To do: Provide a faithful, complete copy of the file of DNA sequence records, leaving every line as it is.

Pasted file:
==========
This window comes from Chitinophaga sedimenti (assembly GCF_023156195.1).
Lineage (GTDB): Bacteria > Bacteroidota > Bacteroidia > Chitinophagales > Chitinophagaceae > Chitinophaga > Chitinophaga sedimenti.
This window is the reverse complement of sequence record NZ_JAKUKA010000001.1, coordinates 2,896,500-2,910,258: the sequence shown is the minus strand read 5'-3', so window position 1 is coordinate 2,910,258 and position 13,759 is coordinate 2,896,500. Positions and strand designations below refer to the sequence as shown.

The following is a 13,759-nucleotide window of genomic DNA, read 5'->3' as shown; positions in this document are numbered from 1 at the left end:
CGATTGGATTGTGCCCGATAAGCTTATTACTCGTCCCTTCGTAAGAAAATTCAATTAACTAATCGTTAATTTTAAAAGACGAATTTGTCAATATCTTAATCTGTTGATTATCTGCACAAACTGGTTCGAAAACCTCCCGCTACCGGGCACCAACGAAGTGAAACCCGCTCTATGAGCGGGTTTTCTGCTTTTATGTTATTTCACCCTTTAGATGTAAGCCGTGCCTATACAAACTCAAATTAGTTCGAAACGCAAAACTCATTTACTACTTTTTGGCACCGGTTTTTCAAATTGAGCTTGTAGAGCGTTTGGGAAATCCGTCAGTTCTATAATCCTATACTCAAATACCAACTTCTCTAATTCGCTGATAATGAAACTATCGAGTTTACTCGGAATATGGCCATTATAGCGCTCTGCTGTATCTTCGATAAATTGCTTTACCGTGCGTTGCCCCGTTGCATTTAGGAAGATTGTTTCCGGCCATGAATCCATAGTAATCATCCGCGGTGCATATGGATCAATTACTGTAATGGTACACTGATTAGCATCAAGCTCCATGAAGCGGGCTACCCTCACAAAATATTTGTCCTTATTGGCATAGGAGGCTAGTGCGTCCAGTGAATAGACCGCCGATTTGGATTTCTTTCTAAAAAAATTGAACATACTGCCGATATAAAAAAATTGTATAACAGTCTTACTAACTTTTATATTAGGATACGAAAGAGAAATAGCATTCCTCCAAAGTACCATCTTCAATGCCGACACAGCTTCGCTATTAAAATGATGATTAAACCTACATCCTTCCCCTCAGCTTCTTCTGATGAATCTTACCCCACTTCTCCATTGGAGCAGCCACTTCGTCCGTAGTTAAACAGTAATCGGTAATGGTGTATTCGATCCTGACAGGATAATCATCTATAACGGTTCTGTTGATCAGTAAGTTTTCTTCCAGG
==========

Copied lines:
This window comes from Chitinophaga sedimenti (assembly GCF_023156195.1).
Lineage (GTDB): Bacteria > Bacteroidota > Bacteroidia > Chitinophagales > Chitinophagaceae > Chitinophaga > Chitinophaga sedimenti.
This window is the reverse complement of sequence record NZ_JAKUKA010000001.1, coordinates 2,896,500-2,910,258: the sequence shown is the minus strand read 5'-3', so window position 1 is coordinate 2,910,258 and position 13,759 is coordinate 2,896,500. Positions and strand designations below refer to the sequence as shown.

The following is a 13,759-nucleotide window of genomic DNA, read 5'->3' as shown; positions in this document are numbered from 1 at the left end:
CGATTGGATTGTGCCCGATAAGCTTATTACTCGTCCCTTCGTAAGAAAATTCAATTAACTAATCGTTAATTTTAAAAGACGAATTTGTCAATATCTTAATCTGTTGATTATCTGCACAAACTGGTTCGAAAACCTCCCGCTACCGGGCACCAACGAAGTGAAACCCGCTCTATGAGCGGGTTTTCTGCTTTTATGTTATTTCACCCTTTAGATGTAAGCCGTGCCTATACAAACTCAAATTAGTTCGAAACGCAAAACTCATTTACTACTTTTTGGCACCGGTTTTTCAAATTGAGCTTGTAGAGCGTTTGGGAAATCCGTCAGTTCTATAATCCTATACTCAAATACCAACTTCTCTAATTCGCTGATAATGAAACTATCGAGTTTACTCGGAATATGGCCATTATAGCGCTCTGCTGTATCTTCGATAAATTGCTTTACCGTGCGTTGCCCCGTTGCATTTAGGAAGATTGTTTCCGGCCATGAATCCATAGTAATCATCCGCGGTGCATATGGATCAATTACTGTAATGGTACACTGATTAGCATCAAGCTCCATGAAGCGGGCTACCCTCACAAAATATTTGTCCTTATTGGCATAGGAGGCTAGTGCGTCCAGTGAATAGACCGCCGATTTGGATTTCTTTCTAAAAAAATTGAACATACTGCCGATATAAAAAAATTGTATAACAGTCTTACTAACTTTTATATTAGGATACGAAAGAGAAATAGCATTCCTCCAAAGTACCATCTTCAATGCCGACACAGCTTCGCTATTAAAATGATGATTAAACCTACATCCTTCCCCTCAGCTTCTTCTGATGAATCTTACCCCACTTCTCCATTGGAGCAGCCACTTCGTCCGTAGTTAAACAGTAATCGGTAATGGTGTATTCGATCCTGACAGGATAATCATCTATAACGGTTCTGTTGATCAGTAAGTTTTCTTCCAGG